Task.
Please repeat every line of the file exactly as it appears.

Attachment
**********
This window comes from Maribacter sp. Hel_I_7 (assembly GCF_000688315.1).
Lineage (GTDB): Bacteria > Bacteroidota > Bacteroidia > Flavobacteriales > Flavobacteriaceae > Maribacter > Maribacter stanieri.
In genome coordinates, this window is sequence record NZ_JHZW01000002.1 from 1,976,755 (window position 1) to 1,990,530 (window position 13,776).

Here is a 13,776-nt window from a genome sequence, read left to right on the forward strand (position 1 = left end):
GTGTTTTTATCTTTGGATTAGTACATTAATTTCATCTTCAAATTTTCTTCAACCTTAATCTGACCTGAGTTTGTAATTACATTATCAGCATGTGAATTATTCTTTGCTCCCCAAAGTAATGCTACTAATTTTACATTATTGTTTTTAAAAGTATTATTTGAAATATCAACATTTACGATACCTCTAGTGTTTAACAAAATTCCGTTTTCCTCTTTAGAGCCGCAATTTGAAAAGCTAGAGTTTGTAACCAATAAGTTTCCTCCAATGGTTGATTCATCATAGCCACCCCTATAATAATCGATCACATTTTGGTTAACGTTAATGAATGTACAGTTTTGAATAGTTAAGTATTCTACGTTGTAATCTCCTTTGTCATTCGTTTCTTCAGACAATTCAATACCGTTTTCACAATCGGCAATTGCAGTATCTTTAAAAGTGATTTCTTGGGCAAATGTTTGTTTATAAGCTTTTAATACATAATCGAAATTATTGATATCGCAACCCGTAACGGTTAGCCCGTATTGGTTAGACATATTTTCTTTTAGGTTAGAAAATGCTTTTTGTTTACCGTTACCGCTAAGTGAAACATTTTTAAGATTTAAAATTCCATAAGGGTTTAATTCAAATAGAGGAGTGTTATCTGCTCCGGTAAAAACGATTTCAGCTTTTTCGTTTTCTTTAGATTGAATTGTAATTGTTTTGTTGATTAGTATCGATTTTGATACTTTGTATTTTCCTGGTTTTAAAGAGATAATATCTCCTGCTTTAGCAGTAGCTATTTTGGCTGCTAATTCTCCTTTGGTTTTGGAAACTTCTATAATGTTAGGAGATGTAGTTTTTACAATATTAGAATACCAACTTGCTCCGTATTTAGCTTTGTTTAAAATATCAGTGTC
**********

This window comes from Maribacter sp. Hel_I_7 (assembly GCF_000688315.1).
Lineage (GTDB): Bacteria > Bacteroidota > Bacteroidia > Flavobacteriales > Flavobacteriaceae > Maribacter > Maribacter stanieri.
In genome coordinates, this window is sequence record NZ_JHZW01000002.1 from 1,976,755 (window position 1) to 1,990,530 (window position 13,776).

Here is a 13,776-nt window from a genome sequence, read left to right on the forward strand (position 1 = left end):
GTGTTTTTATCTTTGGATTAGTACATTAATTTCATCTTCAAATTTTCTTCAACCTTAATCTGACCTGAGTTTGTAATTACATTATCAGCATGTGAATTATTCTTTGCTCCCCAAAGTAATGCTACTAATTTTACATTATTGTTTTTAAAAGTATTATTTGAAATATCAACATTTACGATACCTCTAGTGTTTAACAAAATTCCGTTTTCCTCTTTAGAGCCGCAATTTGAAAAGCTAGAGTTTGTAACCAATAAGTTTCCTCCAATGGTTGATTCATCATAGCCACCCCTATAATAATCGATCACATTTTGGTTAACGTTAATGAATGTACAGTTTTGAATAGTTAAGTATTCTACGTTGTAATCTCCTTTGTCATTCGTTTCTTCAGACAATTCAATACCGTTTTCACAATCGGCAATTGCAGTATCTTTAAAAGTGATTTCTTGGGCAAATGTTTGTTTATAAGCTTTTAATACATAATCGAAATTATTGATATCGCAACCCGTAACGGTTAGCCCGTATTGGTTAGACATATTTTCTTTTAGGTTAGAAAATGCTTTTTGTTTACCGTTACCGCTAAGTGAAACATTTTTAAGATTTAAAATTCCATAAGGGTTTAATTCAAATAGAGGAGTGTTATCTGCTCCGGTAAAAACGATTTCAGCTTTTTCGTTTTCTTTAGATTGAATTGTAATTGTTTTGTTGATTAGTATCGATTTTGATACTTTGTATTTTCCTGGTTTTAAAGAGATAATATCTCCTGCTTTAGCAGTAGCTATTTTGGCTGCTAATTCTCCTTTGGTTTTGGAAACTTCTATAATGTTAGGAGATGTAGTTTTTACAATATTAGAATACCAACTTGCTCCGTATTTAGCTTTGTTTAAAATATCAGTGTC